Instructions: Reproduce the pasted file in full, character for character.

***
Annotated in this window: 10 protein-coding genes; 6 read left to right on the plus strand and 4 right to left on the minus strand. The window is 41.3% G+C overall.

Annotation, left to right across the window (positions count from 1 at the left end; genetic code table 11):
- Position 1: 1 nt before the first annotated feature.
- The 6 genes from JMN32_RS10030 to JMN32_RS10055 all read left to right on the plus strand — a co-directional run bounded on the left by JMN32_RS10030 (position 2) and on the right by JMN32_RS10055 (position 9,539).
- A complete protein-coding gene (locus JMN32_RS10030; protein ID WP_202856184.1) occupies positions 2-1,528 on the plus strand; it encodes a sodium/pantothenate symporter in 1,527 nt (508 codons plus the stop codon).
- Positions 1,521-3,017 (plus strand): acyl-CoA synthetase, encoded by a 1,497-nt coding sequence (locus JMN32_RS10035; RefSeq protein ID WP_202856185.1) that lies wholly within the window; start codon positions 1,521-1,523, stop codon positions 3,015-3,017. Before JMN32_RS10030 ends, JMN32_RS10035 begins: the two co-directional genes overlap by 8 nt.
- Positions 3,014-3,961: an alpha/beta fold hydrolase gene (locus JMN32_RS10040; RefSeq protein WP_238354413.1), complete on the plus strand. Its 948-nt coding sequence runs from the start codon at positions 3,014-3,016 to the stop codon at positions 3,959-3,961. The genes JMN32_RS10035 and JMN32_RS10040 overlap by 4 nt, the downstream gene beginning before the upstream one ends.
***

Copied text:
Annotated in this window: 10 protein-coding genes; 6 read left to right on the plus strand and 4 right to left on the minus strand. The window is 41.3% G+C overall.

Annotation, left to right across the window (positions count from 1 at the left end; genetic code table 11):
- Position 1: 1 nt before the first annotated feature.
- The 6 genes from JMN32_RS10030 to JMN32_RS10055 all read left to right on the plus strand — a co-directional run bounded on the left by JMN32_RS10030 (position 2) and on the right by JMN32_RS10055 (position 9,539).
- A complete protein-coding gene (locus JMN32_RS10030; protein ID WP_202856184.1) occupies positions 2-1,528 on the plus strand; it encodes a sodium/pantothenate symporter in 1,527 nt (508 codons plus the stop codon).
- Positions 1,521-3,017 (plus strand): acyl-CoA synthetase, encoded by a 1,497-nt coding sequence (locus JMN32_RS10035; RefSeq protein ID WP_202856185.1) that lies wholly within the window; start codon positions 1,521-1,523, stop codon positions 3,015-3,017. Before JMN32_RS10030 ends, JMN32_RS10035 begins: the two co-directional genes overlap by 8 nt.
- Positions 3,014-3,961: an alpha/beta fold hydrolase gene (locus JMN32_RS10040; RefSeq protein WP_238354413.1), complete on the plus strand. Its 948-nt coding sequence runs from the start codon at positions 3,014-3,016 to the stop codon at positions 3,959-3,961. The genes JMN32_RS10035 and JMN32_RS10040 overlap by 4 nt, the downstream gene beginning before the upstream one ends.